Do not trust websites running the "Killer's IP Address" scam

Also Known As: "Killer's IP Address" tech support scam
Damage level: Medium

What is the "Killer's IP Address" scam?

"Killer's IP Address" is a scam run on deceptive websites. This type of scheme is classified as a technical support scam. Typically, they inform users of threats detected on their devices and offer tech support services. "Killer's IP Address" specifically states that the system has been infected with Trojans, spyware and other malicious software.

This scheme claims that, to prevent losing access to the device, users must immediately contact "Microsoft" technical support. Note that this scam is in no way connected to Microsoft and all of the information provided by it is false.

Most users access these untrusted sites unintentionally - they are redirected to them by intrusive advertisements or by Potentially Unwanted Applications (PUAs) already installed on the system.

Killer's IP Address scam

When a web page promoting "Killer's IP Address" is accessed, users are presented with multiple pop-ups. The text presented in some of these windows is in German, and others, in English. The pop-up in the center of the page states that malicious pornographic spyware and other riskware has been detected on the device.

Users are instructed to call "Microsoft" by the provided "toll free" number. It is stated that this warning must not be ignored - supposedly, if this website is closed, users will lose access to their computers, since access will be deactivated in order to prevent further damage to the network.

The message presented in the background page informs users that their devices have been locked. Their computers have been infected with Trojans due to a vulnerability created by the expiration of the system activation key. Allegedly, these fake malware infections have already led to the theft of users' message histories, account passwords and credit card details.

Users are again urged to call the "technical support" number to protect their data and identity. Another pop-up window at the bottom right of the page claims that "Windows" has found potential threats present within the system. According to this message, "Windows Security Essentials" were unable to block these viruses, which can harm the device and users' privacy.

Users are once again instructed to call the line for more information and tech support. It must be reiterated that "Killer's IP Address" is a scam. Furthermore, no website can detect threats/issues present on a visitor's device, and any that make such claims are scams.

While the numbers provided by these schemes are usually indicated as "free", this is rarely the case. The goal may be to keep users on the line for as long as possible, thereby generating revenue for the scammers. Alternatively, designers of such schemes might attempt to gain access to the device under the guise of technicians trying to fix the issues.

Scammers might also ask for payment for "services rendered". Alternatively, users can be asked to reveal personal information (e.g. names, addresses, emails, banking account and/or credit card details, etc.). To summarize, trusting "Killer's IP Address" and other scams can lead to system infections, financial losses, severe privacy issues and even identity theft.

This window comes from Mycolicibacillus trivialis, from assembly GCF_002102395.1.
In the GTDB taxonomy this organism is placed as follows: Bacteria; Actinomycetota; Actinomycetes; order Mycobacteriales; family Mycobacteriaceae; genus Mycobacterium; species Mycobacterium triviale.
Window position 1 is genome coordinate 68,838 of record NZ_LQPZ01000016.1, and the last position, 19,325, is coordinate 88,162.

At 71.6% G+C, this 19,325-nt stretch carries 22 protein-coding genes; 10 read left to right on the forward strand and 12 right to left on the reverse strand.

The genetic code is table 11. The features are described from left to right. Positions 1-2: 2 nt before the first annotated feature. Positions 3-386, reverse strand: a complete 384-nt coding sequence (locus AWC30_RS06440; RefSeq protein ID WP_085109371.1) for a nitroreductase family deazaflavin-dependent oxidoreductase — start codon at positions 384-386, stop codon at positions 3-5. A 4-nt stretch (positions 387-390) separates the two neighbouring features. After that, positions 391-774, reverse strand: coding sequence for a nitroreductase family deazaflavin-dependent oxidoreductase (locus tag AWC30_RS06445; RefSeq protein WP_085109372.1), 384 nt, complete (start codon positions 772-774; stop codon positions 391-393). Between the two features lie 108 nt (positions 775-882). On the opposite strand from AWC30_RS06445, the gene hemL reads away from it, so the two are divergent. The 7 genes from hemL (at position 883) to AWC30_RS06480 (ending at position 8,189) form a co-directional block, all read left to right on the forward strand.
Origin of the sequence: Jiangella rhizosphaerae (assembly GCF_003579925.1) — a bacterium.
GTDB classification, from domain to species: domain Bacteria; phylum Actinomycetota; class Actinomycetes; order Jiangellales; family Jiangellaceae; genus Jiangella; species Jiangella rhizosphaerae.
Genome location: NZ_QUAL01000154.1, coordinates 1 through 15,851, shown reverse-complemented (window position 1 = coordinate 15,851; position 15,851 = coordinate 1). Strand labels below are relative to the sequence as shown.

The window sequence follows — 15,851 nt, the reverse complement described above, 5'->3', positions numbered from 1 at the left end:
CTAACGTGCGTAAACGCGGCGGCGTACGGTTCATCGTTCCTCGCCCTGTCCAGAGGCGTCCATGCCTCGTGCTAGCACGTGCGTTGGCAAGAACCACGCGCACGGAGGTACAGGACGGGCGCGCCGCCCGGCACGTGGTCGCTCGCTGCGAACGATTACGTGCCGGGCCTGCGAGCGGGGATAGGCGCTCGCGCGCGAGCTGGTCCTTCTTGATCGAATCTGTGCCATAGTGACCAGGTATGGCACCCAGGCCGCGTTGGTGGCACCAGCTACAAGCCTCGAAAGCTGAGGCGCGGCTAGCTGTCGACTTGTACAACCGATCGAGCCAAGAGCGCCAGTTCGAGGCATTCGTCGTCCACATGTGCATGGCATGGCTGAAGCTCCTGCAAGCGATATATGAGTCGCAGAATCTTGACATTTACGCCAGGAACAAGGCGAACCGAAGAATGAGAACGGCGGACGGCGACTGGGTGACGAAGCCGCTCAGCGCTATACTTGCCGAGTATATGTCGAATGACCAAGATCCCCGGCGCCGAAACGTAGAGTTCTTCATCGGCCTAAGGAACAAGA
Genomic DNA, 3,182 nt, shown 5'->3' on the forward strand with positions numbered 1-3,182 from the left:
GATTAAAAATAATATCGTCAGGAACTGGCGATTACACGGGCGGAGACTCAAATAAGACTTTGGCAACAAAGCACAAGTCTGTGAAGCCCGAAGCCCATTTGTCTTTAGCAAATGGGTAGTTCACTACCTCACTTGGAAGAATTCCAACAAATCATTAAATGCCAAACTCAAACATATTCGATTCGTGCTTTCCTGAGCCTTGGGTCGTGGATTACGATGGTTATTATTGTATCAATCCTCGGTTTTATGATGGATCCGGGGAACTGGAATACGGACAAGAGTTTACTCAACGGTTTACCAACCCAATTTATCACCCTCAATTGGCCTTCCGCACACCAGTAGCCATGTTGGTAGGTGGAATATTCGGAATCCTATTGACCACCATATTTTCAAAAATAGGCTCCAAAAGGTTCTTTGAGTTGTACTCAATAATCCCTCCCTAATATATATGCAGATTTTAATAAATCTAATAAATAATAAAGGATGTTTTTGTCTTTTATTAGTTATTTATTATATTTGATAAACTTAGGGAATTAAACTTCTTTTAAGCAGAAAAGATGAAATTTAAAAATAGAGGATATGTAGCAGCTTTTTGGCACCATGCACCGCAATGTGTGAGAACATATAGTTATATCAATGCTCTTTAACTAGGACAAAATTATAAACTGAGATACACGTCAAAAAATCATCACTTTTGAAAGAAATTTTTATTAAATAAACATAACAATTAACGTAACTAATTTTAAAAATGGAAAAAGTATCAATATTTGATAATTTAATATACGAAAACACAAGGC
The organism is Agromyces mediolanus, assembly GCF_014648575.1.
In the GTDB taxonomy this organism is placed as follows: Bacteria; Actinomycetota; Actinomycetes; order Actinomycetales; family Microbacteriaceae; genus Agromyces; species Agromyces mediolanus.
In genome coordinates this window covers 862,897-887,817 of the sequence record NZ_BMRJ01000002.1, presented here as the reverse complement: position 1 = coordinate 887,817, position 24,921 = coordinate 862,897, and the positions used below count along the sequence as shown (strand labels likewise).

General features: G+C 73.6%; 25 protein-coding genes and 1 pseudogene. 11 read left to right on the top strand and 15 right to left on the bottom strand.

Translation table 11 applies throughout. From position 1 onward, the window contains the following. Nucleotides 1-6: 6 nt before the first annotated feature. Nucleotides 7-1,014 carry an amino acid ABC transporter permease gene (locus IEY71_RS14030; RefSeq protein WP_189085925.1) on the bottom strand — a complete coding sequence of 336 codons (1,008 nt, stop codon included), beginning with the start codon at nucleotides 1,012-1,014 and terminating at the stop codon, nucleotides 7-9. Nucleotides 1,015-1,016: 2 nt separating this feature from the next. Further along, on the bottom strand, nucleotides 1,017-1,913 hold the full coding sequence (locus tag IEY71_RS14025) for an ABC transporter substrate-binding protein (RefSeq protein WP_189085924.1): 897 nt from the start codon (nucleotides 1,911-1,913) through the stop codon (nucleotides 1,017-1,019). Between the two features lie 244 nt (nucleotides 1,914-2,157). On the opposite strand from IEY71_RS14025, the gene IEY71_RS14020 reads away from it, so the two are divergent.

Therefore, you are strongly advised to ignore "Killer's IP Address" and close the site promoting this scam. In some cases, it may be impossible to simply close the website - then Windows Task Manager should be used to end the browser process.

When reopening the browser, do not restore the previous browsing session, as doing so will simply reopen the scam web page (or the site that opened it).

As well as force-opening deceptive/scam pages, PUAs can cause redirects to sale-based, untrustworthy/rogue, compromised and malicious websites, however, these applications have other dangerous capabilities. Adware-types run intrusive advertisement campaigns.

Once the delivered ads (e.g. pop-ups, coupons, banners, etc.) are clicked, they redirect to similarly dangerous sites and can even stealthily download/install software. Other PUAs called browser hijackers modify browser settings and restrict/deny access to them to promote fake search engines.

The promoted web searchers are seldom capable of providing search results, and so they redirect to Yahoo, Google, Bing and other legitimate ones. Most PUAs can monitor browsing activity (URLs visited, search queries typed, etc.) and collect personal information extracted from it (IP addresses, geolocations and other details).

This sensitive data is often shared with and/or sold to third parties (potentially, cyber criminals). In summary, the presence of unwanted apps on browsers/systems endangers device and user safety. Therefore, all suspicious applications and browser extensions/plug-ins must be eliminated without delay.

Threat Summary:
Name "Killer's IP Address" tech support scam
Threat Type Phishing, Scam, Social Engineering, Fraud.
Fake Claim Scam claims users' devices are infected and access to them may be blocked to prevent further damage.
Tech Support Scammer Phone Number +41 22 5188 918, +1-888-339-4838
Related Domains buyshoesnow[.]xyz
Detection Names (buyshoesnow[.]xyz)
Kaspersky (Malware), Full List Of Detections (VirusTotal).
Serving IP Address (buyshoesnow[.]xyz)
Symptoms Fake error messages, fake system warnings, pop-up errors, hoax computer scan.